Why people yell can be hard for others to understand.
I was running in my neighborhood one Thanksgiving Day. The streets were empty, and smells filled the air. I was thinking about the meal I would be eating later, with loved ones, when a sharp yell pierced the air. It was a woman screaming at a child.
I heard it come from a home across the street so I couldn’t see who was yelling, but I got an instant picture. At first I felt pain for the child, but then the mind traveled to the one who was yelling and I realized something else. It was something familiar I must have felt as a child, something this woman could be feeling at this moment.
Why People Yell: They’re in Pain
The yeller was in pain. The one who screams is hurting. I grew up yelling. I know what pain feels like. But when you learn this habit as a child it tells me something else. A child who feels safe and loved doesn’t yell.
A child who is grounded knowing their world is protected doesn’t scream at others. As a child I was unsure of a lot of things. Others in my family yelled when they were unhappy. I learned to yell as a way to describe my discomfort. I was always in discomfort. Even pictures of me as a little girl show me with a frown on my face.
This was my habit: have a difficulty? Yell. Have a problem? Get mad and yell. I know yelling. And I have worked for the last 20 years to understand myself so I don’t have to yell. That is the way out. For all the yellers who are reading this, I understand you.
Understanding Why People Yell, Instead of Handling Things Quietly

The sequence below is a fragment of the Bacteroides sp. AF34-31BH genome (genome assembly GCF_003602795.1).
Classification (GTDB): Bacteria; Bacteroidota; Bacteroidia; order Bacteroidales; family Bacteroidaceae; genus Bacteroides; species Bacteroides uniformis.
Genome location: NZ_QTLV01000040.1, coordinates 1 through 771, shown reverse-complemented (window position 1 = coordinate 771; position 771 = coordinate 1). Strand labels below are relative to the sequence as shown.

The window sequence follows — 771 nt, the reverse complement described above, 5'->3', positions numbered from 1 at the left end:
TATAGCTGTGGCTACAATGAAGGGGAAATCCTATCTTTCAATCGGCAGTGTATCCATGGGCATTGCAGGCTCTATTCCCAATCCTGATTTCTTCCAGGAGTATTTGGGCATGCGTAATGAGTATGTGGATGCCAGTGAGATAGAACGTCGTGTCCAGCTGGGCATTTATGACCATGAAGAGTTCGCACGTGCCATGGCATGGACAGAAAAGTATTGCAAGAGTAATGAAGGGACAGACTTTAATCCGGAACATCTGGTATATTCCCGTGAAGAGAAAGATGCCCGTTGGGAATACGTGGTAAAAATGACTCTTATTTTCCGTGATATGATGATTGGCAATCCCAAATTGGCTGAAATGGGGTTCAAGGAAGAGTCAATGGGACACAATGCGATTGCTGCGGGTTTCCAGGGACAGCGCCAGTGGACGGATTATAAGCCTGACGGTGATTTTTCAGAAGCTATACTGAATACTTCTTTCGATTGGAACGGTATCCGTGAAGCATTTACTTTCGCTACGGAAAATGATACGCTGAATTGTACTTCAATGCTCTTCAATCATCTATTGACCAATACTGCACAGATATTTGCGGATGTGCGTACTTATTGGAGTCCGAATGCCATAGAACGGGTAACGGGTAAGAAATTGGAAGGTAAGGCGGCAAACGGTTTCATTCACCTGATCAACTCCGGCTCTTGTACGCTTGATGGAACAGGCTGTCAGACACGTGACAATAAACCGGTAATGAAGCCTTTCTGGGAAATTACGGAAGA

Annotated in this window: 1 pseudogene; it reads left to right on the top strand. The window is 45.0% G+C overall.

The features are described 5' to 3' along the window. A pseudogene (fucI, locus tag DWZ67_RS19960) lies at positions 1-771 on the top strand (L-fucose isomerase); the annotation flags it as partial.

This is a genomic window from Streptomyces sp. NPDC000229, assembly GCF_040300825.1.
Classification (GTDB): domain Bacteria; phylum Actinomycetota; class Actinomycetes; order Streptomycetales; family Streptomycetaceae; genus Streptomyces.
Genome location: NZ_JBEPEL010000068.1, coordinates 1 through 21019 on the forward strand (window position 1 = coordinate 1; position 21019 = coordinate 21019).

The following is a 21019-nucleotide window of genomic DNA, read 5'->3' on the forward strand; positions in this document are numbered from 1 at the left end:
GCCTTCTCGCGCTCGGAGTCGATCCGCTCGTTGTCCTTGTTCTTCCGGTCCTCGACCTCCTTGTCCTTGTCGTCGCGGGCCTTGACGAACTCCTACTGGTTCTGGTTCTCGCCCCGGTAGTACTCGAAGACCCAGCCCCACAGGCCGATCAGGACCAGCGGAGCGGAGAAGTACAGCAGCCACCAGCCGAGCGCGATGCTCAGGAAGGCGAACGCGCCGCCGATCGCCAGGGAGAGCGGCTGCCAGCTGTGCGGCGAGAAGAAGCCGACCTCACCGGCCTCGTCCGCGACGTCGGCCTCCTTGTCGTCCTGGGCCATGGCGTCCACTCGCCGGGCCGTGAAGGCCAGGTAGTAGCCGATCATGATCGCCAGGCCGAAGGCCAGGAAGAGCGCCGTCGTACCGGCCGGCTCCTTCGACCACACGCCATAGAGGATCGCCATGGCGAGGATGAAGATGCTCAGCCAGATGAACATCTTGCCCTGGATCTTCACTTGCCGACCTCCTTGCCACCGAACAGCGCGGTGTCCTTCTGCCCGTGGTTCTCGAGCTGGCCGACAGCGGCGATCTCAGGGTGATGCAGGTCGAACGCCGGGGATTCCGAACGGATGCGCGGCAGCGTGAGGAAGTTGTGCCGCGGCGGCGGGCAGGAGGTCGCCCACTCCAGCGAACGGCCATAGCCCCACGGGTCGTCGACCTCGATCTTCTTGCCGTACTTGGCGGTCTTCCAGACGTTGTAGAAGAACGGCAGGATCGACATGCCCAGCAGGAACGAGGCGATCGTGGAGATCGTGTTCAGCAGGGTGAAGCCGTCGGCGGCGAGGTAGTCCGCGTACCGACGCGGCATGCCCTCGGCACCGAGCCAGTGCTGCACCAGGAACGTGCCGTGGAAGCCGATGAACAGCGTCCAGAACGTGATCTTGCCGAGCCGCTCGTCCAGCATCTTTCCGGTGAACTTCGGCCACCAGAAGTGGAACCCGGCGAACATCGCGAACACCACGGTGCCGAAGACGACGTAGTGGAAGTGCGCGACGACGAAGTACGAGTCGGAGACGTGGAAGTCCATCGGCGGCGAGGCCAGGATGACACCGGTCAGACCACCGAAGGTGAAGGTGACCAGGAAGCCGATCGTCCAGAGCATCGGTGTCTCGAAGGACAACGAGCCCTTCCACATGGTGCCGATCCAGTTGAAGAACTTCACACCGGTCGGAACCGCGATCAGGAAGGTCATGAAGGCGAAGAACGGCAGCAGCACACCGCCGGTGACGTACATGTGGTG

I also understand that as a child you were not given grounding and self-soothing tools so you would know as a little person that everything would be OK. This was not part of your experience. And if we don’t get this experience, of knowing everything will be OK—that we will be OK—then we live with a worry buried deep inside us that is always helped when we sound an alarm. And so we yell. We tell people something isn’t right. This is how we have learned to take care of ourselves.
Unfortunately, the people around us who did get grounding experiences and are not yellers probably don’t understand us. In fact they might get mad at us for having this behavior in the first place. And they might judge us as angry. I know this phrase. My older sister used to call me “The Angry Child.”
This label embarrassed me. And it was true. I was mad. I couldn’t help it. This was how I handled life. Things don’t go my way? Get mad. Get disappointed? Get mad. Feel left out? Get mad. Feel anything? Get mad.
Stop Yelling By Identifying Feelings and Breaking Patterns
You see though, what I have learned is that there are lots of feelings that people have. So I began to understand what feeling I was having, instead of lumping everything into the angry column.
And this is the way out: learn what you are feeling. When you can identify what feeling you are having, you will be able to unhook from your pattern of always getting angry and yelling. It takes work, but it is possible—for me, for you, and for the woman in my neighborhood.
Get Help with Overcoming Your Past and Moving Forward
Read a Book About Relationships
Do you or your partner need some help with yelling less? Try reading Linda’s book Safe. Happy. Loved. Simple Skills for Your Relationship. It just might teach you new ways to deal with pain and anger, helping you and your partner feel calmer and closer than ever. Give it a read.
Get Couples Counseling
Come in for couples counseling. Couples counseling can help you and your loved one get the most out of your relationship. It'll equip you with coping strategies and tools for communication that can help you argue less and love more.